Considered as a politico-strategical movement the proclamation will scarcely, we imagine, be found to answer the purpose which it was issued to effect. That it will not be operative beyond the frontier which may be held by the Federal armies on the 1st of January, 1863, is rendered more than probable by the significant teaching of almost all the facts that have any bearing on the case. Explain the matter as we will, whether as the result of the brutal ignorance in which they have been kept, the terrorism exercised over them, or the depravation of spirit which slavery, as a social system, necessarily produces, it has been demonstrated that hitherto the slaves themselves have not displayed the eagerness which might have been anticipated to rush towards the few doors which the army orders of some commanders, or the fortune of war in some localities, have opened for their escape. We fear that so long as a powerful Confederate army is afoot the document will he a dead letter in the Southern States, serving no purpose but that of confirming the resolution of the white population to listen to no terms short of final separation from the Union. It will be interpreted as a threat, and a threat is always impolitic unless when there exists behind it adequate force to carry it into execution. It is more likely to be read by the South as a signal of Federal weakness than as a warning of coming judgment; and we are by no means sure that it will not do more to help Jefferson Davis than Abraham Lincoln. It will certainly unite all parties in the South, and infuse new vigour into their determination to he independent, and probably without rousing any proportionate enthusiasm in the North. There, instead of binding all classes more closely together and arming the Government with increased moral authority, it seems better fitted to widen the breach between the Republicans and the Democrats, and to stimulate the desire of the mercantile and moneyed magnates to close the contest as speedily as possible. Since the step has been taken, and cannot be retraced, we should be glad to discover in it some promise of success. We own, however, to a fear lest the Presidential proclamation, besides marring, to some extent, the moral aspects of emancipation, will entail upon it the imputation--the heaviest which in these utilitarian days can be fastened upon it--of being responsible for a great practical failure.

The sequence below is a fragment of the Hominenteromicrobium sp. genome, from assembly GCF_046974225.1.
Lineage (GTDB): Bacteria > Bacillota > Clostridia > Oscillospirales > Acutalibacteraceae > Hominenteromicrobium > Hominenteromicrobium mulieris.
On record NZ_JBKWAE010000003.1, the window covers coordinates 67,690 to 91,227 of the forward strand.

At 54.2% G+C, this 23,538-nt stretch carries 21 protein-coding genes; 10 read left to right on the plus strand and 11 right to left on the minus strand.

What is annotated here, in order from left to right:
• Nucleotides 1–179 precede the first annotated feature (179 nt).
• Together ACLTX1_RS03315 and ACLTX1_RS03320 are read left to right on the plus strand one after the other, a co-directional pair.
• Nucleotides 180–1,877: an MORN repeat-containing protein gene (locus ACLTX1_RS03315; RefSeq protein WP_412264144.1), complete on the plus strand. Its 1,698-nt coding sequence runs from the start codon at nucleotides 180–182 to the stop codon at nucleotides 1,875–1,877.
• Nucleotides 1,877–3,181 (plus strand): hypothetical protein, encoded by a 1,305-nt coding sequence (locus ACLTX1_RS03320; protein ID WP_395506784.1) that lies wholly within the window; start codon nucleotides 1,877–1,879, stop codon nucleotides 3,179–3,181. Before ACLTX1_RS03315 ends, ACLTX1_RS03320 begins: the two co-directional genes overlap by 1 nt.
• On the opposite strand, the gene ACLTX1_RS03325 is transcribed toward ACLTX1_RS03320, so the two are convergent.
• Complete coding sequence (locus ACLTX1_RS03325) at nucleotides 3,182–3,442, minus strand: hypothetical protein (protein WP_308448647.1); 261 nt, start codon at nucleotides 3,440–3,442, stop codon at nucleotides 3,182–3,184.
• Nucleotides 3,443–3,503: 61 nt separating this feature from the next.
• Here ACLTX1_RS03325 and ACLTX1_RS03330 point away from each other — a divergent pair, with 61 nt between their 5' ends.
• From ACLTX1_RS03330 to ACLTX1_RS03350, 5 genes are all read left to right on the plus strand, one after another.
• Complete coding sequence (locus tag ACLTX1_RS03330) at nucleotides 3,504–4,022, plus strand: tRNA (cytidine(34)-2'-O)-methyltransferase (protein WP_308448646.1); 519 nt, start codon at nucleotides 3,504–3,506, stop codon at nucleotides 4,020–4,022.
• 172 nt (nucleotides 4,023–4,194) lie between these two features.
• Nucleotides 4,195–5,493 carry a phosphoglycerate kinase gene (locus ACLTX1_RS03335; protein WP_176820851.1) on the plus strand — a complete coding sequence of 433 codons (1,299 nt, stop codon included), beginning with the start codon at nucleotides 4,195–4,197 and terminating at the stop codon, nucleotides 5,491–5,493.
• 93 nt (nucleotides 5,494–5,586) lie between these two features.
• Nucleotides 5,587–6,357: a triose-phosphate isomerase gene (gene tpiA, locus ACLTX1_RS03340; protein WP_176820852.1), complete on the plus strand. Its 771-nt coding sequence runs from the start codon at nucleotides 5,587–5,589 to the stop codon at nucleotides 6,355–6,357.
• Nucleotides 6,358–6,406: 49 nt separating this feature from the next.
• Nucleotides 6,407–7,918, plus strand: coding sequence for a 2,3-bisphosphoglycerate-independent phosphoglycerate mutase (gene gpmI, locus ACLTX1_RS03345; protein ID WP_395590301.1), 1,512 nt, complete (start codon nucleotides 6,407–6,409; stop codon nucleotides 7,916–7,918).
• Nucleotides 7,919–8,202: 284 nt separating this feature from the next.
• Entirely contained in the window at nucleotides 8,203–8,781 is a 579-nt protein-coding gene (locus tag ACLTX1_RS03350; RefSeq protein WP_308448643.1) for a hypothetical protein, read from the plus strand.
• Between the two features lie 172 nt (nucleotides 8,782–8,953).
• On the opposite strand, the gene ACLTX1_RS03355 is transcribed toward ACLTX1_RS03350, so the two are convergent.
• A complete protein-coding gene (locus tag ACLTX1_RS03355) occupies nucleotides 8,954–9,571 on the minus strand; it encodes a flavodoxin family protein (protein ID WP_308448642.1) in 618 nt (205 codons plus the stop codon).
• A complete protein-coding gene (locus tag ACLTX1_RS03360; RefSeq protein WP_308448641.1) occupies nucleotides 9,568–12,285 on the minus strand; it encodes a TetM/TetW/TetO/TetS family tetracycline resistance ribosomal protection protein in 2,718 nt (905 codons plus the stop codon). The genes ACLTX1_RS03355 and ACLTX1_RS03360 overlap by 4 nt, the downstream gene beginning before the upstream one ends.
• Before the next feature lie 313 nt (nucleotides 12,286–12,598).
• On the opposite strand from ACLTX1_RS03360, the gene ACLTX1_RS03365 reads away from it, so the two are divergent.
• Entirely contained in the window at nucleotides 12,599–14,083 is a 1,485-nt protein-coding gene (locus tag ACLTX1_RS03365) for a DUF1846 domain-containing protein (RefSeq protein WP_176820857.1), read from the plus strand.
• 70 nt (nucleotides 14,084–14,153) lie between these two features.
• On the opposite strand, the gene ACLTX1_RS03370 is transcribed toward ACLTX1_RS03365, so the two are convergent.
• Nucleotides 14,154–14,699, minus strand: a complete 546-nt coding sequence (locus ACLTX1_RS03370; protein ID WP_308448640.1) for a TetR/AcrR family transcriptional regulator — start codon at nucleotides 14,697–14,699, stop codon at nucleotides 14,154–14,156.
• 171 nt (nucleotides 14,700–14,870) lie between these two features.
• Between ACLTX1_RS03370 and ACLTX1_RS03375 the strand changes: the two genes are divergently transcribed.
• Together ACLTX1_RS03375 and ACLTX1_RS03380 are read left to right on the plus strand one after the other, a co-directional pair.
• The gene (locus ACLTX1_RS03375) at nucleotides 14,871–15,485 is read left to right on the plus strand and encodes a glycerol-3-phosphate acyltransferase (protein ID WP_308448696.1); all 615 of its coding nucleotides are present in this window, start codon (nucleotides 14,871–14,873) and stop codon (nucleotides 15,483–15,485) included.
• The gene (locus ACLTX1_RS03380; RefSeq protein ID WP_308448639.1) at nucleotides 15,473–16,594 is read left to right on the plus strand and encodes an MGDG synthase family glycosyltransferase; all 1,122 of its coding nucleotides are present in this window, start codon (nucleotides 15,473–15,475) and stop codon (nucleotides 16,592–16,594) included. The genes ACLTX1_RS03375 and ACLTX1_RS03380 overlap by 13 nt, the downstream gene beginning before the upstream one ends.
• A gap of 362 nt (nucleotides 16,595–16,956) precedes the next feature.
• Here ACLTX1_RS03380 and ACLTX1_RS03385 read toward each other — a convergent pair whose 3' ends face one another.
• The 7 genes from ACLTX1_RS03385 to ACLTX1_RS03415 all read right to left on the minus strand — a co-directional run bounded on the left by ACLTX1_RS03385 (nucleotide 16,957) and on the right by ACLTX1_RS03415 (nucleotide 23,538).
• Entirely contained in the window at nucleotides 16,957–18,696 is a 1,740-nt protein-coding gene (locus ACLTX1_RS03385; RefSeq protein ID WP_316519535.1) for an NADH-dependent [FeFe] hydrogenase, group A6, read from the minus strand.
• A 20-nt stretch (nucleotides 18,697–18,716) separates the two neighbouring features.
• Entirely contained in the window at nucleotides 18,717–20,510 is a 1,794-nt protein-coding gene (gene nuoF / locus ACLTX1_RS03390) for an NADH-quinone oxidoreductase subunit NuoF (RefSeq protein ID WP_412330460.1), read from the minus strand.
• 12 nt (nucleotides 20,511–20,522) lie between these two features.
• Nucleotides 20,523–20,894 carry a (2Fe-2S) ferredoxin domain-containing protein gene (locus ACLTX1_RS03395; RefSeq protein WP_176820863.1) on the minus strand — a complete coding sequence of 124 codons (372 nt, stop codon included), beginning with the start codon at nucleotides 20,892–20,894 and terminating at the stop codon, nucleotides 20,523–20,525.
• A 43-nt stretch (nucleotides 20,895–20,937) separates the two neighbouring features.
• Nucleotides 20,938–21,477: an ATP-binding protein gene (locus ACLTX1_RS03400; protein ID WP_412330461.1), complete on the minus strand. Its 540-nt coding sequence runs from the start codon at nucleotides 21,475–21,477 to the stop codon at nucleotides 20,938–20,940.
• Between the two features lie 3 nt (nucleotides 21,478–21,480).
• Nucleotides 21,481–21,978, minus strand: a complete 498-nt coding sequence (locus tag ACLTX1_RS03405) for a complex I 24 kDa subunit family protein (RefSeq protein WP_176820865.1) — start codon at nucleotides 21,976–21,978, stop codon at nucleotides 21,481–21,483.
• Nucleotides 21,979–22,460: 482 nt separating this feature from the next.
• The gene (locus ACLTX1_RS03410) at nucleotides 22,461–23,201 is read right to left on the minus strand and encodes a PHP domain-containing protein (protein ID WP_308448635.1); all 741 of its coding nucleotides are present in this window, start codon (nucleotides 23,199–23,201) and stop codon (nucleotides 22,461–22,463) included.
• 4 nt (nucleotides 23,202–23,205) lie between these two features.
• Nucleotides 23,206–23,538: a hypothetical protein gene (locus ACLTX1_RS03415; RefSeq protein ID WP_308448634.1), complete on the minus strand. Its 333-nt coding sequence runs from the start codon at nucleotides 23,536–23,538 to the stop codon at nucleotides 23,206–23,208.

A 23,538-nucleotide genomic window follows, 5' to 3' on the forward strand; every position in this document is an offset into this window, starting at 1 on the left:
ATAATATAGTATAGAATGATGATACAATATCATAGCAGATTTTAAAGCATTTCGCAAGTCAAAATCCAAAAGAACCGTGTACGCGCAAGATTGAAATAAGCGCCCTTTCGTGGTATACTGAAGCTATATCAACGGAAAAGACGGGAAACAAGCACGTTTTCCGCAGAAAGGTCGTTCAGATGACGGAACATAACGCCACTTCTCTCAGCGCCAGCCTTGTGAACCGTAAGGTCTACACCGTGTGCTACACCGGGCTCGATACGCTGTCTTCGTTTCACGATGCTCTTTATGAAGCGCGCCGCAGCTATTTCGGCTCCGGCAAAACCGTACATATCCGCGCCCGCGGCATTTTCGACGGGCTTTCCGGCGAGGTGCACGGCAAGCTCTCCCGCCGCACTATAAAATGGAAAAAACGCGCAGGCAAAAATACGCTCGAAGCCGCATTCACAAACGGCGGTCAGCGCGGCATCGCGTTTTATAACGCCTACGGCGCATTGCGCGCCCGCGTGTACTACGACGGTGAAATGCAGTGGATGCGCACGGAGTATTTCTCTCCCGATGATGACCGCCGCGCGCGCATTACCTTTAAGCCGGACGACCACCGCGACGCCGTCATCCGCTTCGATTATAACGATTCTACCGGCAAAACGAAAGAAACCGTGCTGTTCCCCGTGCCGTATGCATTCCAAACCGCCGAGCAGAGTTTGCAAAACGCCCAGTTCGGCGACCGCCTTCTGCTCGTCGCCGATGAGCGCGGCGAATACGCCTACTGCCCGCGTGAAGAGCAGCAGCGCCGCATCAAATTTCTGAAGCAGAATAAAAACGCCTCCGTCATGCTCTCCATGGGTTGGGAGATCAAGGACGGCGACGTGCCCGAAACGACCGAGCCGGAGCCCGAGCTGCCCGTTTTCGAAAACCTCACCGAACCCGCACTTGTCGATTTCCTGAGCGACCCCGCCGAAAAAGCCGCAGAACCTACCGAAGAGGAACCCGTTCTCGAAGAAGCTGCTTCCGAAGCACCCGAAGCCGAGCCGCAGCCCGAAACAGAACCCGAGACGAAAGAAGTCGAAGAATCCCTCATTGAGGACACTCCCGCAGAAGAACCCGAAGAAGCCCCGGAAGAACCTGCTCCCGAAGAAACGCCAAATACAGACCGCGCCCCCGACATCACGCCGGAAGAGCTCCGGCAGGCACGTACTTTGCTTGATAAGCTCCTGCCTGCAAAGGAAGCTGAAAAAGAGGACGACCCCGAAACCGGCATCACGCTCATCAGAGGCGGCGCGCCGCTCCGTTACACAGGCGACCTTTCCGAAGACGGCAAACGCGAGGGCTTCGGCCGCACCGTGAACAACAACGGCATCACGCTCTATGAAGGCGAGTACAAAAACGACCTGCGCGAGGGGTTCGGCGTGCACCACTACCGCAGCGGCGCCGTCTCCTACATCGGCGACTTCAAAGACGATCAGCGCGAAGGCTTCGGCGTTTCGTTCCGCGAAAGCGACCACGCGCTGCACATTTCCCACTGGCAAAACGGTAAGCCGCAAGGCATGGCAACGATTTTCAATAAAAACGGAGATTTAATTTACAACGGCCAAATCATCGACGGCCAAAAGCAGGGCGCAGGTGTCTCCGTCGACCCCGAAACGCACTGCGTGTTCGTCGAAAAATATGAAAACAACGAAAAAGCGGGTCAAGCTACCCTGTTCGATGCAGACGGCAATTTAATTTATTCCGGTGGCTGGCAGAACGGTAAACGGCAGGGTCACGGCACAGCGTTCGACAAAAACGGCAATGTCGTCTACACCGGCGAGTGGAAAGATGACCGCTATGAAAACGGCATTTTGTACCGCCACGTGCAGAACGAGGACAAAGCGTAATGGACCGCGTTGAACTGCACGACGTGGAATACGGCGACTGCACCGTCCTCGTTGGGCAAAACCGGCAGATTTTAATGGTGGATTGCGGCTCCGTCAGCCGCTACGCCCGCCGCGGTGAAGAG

The foregoing considerations would have had some weight with us even if the declaration of Mr. Lincoln's proclamation had been enacted in some form by Congress. As an embodiment of the supreme legislative authority of the Union it would have been open to cavil as a violation of fundamental constitutional law. But as a mere decree of the Executive it can have no permanent validity, and there are, doubtless, hundreds of thousands of intelligent Americans who, earnestly as they may approve the object sought to be realised, will discern in the means resorted to for attaining it a frightful danger to free institutions. The man who thus assumes to set aside for ever one of the bases of the Federal Constitution may hereafter, upon equally urgent pretexts, bring the same despotism to bear upon all. He becomes, thenceforth, an autocrat, not merely in the direction of the war but in the determination of future national policy. The personal freedom of blacks may thus become the occasion of political slavery to the whites, and the stain of one crime be blotted out by the deeper dye of another. We do not ourselves auger ill of the political future of the North--we have little fear that twenty millions of Anglo-Saxons, long accustomed to self-government, will submit their interests to the management of irresponsible power one moment beyond the felt necessity of the crisis; but just in proportion to our confidence that when this civil war is at an end the people will resume their authority is our conviction that the proclamation can be regarded only as a brutum fulmen, which will be set aside as of no effect when matters return to their ordinary channels.